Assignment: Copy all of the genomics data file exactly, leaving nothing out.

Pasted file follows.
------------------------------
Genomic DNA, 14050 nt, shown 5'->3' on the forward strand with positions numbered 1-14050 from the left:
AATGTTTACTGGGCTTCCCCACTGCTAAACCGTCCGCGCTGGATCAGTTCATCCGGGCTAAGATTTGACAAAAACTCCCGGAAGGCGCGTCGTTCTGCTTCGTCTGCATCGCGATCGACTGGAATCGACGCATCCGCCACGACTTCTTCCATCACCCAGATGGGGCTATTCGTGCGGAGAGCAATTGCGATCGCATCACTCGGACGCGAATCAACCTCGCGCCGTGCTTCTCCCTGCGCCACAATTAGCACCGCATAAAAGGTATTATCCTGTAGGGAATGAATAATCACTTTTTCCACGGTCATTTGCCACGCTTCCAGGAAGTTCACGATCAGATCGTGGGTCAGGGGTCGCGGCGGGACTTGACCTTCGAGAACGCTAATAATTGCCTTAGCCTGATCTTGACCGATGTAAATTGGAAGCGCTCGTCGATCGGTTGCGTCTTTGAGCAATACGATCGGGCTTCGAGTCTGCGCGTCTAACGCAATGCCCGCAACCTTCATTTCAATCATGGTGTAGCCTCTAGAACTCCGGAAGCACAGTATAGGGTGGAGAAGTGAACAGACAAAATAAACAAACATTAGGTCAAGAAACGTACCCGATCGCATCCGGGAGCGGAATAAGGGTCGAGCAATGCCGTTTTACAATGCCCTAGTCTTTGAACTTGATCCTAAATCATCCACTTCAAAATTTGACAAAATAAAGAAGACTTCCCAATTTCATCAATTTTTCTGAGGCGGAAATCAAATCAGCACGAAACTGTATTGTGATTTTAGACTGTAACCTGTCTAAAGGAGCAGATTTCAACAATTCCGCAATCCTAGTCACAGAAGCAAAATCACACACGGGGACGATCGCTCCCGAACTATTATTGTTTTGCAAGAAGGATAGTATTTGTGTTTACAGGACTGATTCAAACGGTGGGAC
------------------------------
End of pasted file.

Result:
Genomic DNA, 14050 nt, shown 5'->3' on the forward strand with positions numbered 1-14050 from the left:
AATGTTTACTGGGCTTCCCCACTGCTAAACCGTCCGCGCTGGATCAGTTCATCCGGGCTAAGATTTGACAAAAACTCCCGGAAGGCGCGTCGTTCTGCTTCGTCTGCATCGCGATCGACTGGAATCGACGCATCCGCCACGACTTCTTCCATCACCCAGATGGGGCTATTCGTGCGGAGAGCAATTGCGATCGCATCACTCGGACGCGAATCAACCTCGCGCCGTGCTTCTCCCTGCGCCACAATTAGCACCGCATAAAAGGTATTATCCTGTAGGGAATGAATAATCACTTTTTCCACGGTCATTTGCCACGCTTCCAGGAAGTTCACGATCAGATCGTGGGTCAGGGGTCGCGGCGGGACTTGACCTTCGAGAACGCTAATAATTGCCTTAGCCTGATCTTGACCGATGTAAATTGGAAGCGCTCGTCGATCGGTTGCGTCTTTGAGCAATACGATCGGGCTTCGAGTCTGCGCGTCTAACGCAATGCCCGCAACCTTCATTTCAATCATGGTGTAGCCTCTAGAACTCCGGAAGCACAGTATAGGGTGGAGAAGTGAACAGACAAAATAAACAAACATTAGGTCAAGAAACGTACCCGATCGCATCCGGGAGCGGAATAAGGGTCGAGCAATGCCGTTTTACAATGCCCTAGTCTTTGAACTTGATCCTAAATCATCCACTTCAAAATTTGACAAAATAAAGAAGACTTCCCAATTTCATCAATTTTTCTGAGGCGGAAATCAAATCAGCACGAAACTGTATTGTGATTTTAGACTGTAACCTGTCTAAAGGAGCAGATTTCAACAATTCCGCAATCCTAGTCACAGAAGCAAAATCACACACGGGGACGATCGCTCCCGAACTATTATTGTTTTGCAAGAAGGATAGTATTTGTGTTTACAGGACTGATTCAAACGGTGGGAC